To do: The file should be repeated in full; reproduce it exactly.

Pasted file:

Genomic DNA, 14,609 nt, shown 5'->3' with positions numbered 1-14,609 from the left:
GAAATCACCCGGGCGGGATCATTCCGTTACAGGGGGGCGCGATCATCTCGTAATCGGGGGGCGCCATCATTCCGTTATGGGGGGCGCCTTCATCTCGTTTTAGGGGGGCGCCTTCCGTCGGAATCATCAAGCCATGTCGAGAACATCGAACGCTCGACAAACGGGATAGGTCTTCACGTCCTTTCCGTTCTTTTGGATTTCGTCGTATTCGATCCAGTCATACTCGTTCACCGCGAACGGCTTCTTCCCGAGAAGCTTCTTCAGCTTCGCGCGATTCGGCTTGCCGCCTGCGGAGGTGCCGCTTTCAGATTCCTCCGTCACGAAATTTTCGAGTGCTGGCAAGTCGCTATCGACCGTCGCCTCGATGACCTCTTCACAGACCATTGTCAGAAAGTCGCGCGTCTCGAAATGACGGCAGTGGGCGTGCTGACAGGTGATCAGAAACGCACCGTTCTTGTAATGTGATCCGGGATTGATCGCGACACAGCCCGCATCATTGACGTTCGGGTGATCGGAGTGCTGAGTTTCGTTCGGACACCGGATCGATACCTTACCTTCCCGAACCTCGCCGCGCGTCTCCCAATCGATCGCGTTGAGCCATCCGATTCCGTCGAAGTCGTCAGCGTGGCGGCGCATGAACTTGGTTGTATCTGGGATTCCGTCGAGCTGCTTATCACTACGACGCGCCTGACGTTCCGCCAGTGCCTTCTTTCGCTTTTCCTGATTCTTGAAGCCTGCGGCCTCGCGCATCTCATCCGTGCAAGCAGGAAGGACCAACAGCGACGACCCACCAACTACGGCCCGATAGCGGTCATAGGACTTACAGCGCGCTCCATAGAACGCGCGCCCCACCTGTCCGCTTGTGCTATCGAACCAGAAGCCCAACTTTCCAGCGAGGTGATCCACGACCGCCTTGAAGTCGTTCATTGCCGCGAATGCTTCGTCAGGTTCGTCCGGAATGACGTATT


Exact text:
Genomic DNA, 14,609 nt, shown 5'->3' with positions numbered 1-14,609 from the left:
GAAATCACCCGGGCGGGATCATTCCGTTACAGGGGGGCGCGATCATCTCGTAATCGGGGGGCGCCATCATTCCGTTATGGGGGGCGCCTTCATCTCGTTTTAGGGGGGCGCCTTCCGTCGGAATCATCAAGCCATGTCGAGAACATCGAACGCTCGACAAACGGGATAGGTCTTCACGTCCTTTCCGTTCTTTTGGATTTCGTCGTATTCGATCCAGTCATACTCGTTCACCGCGAACGGCTTCTTCCCGAGAAGCTTCTTCAGCTTCGCGCGATTCGGCTTGCCGCCTGCGGAGGTGCCGCTTTCAGATTCCTCCGTCACGAAATTTTCGAGTGCTGGCAAGTCGCTATCGACCGTCGCCTCGATGACCTCTTCACAGACCATTGTCAGAAAGTCGCGCGTCTCGAAATGACGGCAGTGGGCGTGCTGACAGGTGATCAGAAACGCACCGTTCTTGTAATGTGATCCGGGATTGATCGCGACACAGCCCGCATCATTGACGTTCGGGTGATCGGAGTGCTGAGTTTCGTTCGGACACCGGATCGATACCTTACCTTCCCGAACCTCGCCGCGCGTCTCCCAATCGATCGCGTTGAGCCATCCGATTCCGTCGAAGTCGTCAGCGTGGCGGCGCATGAACTTGGTTGTATCTGGGATTCCGTCGAGCTGCTTATCACTACGACGCGCCTGACGTTCCGCCAGTGCCTTCTTTCGCTTTTCCTGATTCTTGAAGCCTGCGGCCTCGCGCATCTCATCCGTGCAAGCAGGAAGGACCAACAGCGACGACCCACCAACTACGGCCCGATAGCGGTCATAGGACTTACAGCGCGCTCCATAGAACGCGCGCCCCACCTGTCCGCTTGTGCTATCGAACCAGAAGCCCAACTTTCCAGCGAGGTGATCCACGACCGCCTTGAAGTCGTTCATTGCCGCGAATGCTTCGTCAGGTTCGTCCGGAATGACGTATT